CryptoWall 4.0 users have discovered that Russian users are spared any encryption after the malware is deployed onto their system. This is because the ransomware checks to determine which keyboard is being used, and when Russian is detected as the language, the ransomware kills itself before encryption.
This news comes as no big surprise to anyone, as it has always been known that the attackers were Russian, at least the spam servers, targeting mainly the US and Europe. However, everyone is equally susceptible to encrypting ransomware.
The encrypting ransomware may appear slightly different, but in reality, it is the same as the rest. It encrypts your files from a phishing email, holding them ransom for bitcoin payment. The encryption is done using a GPG Tool, which is an open source encryption tool that appends the file extension to “.vault”
This variant is based off of the “freebie” structure, allowing 4 free file decrypts. This is intended to let the user know what the decryption routine is like, and to verify that files will be returned upon the ransom being paid.
Once the ransom has been paid, the user will have access to download the decryption tool from the portal.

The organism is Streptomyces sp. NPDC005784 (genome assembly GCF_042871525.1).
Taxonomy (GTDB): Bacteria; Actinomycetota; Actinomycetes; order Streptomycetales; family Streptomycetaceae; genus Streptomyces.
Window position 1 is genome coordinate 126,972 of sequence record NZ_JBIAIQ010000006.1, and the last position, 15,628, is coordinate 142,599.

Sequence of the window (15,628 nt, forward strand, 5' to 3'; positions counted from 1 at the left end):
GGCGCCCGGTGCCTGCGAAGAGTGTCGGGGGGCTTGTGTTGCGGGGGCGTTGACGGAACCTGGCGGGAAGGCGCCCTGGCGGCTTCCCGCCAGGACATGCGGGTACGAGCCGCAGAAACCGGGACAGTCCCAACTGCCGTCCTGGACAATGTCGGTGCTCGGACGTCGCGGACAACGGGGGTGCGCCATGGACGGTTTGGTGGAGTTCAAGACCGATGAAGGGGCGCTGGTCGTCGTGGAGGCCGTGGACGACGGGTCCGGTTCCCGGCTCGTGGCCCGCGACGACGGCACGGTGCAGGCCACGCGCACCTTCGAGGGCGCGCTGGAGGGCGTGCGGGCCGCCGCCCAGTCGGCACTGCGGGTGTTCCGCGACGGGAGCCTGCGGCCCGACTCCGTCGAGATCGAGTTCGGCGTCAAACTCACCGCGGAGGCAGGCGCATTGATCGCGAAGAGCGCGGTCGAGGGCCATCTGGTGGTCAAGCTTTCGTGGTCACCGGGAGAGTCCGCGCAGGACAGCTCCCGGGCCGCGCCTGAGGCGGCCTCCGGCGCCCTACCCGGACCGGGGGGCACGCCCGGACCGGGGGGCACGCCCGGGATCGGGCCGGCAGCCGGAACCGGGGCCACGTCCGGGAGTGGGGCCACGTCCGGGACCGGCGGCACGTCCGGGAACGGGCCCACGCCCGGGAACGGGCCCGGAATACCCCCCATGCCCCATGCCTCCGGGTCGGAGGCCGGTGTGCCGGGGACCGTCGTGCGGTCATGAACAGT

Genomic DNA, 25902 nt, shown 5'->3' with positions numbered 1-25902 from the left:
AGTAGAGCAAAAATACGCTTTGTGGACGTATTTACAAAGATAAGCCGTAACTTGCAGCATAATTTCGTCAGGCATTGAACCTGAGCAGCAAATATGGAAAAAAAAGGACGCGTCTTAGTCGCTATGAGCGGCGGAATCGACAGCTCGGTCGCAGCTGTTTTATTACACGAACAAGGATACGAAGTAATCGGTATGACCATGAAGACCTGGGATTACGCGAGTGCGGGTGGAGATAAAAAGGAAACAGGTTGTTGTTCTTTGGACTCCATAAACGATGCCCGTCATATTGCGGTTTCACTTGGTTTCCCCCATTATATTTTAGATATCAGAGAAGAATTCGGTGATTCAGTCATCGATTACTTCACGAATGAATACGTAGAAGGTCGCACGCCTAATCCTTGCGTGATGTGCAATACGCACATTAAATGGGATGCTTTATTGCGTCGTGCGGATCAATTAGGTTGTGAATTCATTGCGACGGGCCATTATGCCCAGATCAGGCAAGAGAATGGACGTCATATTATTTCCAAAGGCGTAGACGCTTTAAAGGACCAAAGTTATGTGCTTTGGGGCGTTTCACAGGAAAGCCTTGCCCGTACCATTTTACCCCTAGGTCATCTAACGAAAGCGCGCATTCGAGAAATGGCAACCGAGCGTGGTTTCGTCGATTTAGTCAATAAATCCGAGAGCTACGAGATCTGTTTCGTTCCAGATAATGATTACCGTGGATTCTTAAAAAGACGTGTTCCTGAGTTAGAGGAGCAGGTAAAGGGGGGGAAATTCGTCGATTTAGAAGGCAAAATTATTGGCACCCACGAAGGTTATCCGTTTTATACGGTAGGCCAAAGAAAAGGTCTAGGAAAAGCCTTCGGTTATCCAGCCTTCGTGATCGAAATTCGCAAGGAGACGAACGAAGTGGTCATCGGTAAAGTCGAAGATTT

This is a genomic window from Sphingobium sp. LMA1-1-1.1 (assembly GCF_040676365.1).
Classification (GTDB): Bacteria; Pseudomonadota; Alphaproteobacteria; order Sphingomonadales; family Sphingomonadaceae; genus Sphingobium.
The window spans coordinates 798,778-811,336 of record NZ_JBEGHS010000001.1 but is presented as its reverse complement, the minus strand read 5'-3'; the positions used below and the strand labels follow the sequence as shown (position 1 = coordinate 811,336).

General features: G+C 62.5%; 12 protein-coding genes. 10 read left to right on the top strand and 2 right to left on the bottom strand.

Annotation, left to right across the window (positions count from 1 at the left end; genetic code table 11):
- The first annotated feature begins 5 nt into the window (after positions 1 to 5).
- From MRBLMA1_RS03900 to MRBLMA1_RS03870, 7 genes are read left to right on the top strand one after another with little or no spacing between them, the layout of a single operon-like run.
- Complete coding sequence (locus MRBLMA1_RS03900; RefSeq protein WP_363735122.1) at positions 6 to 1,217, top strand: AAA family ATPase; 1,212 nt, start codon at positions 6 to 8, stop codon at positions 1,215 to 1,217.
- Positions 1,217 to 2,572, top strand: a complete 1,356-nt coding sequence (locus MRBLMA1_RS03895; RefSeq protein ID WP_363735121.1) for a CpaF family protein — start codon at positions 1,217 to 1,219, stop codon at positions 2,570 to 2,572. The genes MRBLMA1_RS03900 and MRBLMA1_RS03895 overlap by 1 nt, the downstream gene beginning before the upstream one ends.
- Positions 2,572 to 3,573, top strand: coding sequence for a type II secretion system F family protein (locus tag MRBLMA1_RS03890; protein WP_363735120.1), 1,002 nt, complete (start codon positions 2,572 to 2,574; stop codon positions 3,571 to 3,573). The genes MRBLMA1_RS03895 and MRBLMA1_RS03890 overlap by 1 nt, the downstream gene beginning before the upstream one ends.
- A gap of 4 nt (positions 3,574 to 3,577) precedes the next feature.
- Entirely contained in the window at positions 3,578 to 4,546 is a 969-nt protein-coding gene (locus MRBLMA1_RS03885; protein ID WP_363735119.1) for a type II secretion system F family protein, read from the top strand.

The specific variant will be caught by Webroot, in real time, before any encryption is able to take place. Measures are always being taken to find more, but in the case of new zero day variants, it is important to understand that with encryption ransomware, the most dependable protection is a good backup solution, using either the cloud or external storage.
It is also critical to keep this backup solution up to date so productivity is not lost. Webroot has built in backup features in the consumer product, allowing directories to be constantly synced to the cloud. Should a zero-day variant infection occur, the user can simply restore any files using a snapshot history.
Find out more about the latest variants of malware. Call DS410 at (646) 583-0410 or email us at email@example.com to learn about our managed IT services. We keep you safe from all types of threats for a flat-rate monthly fee.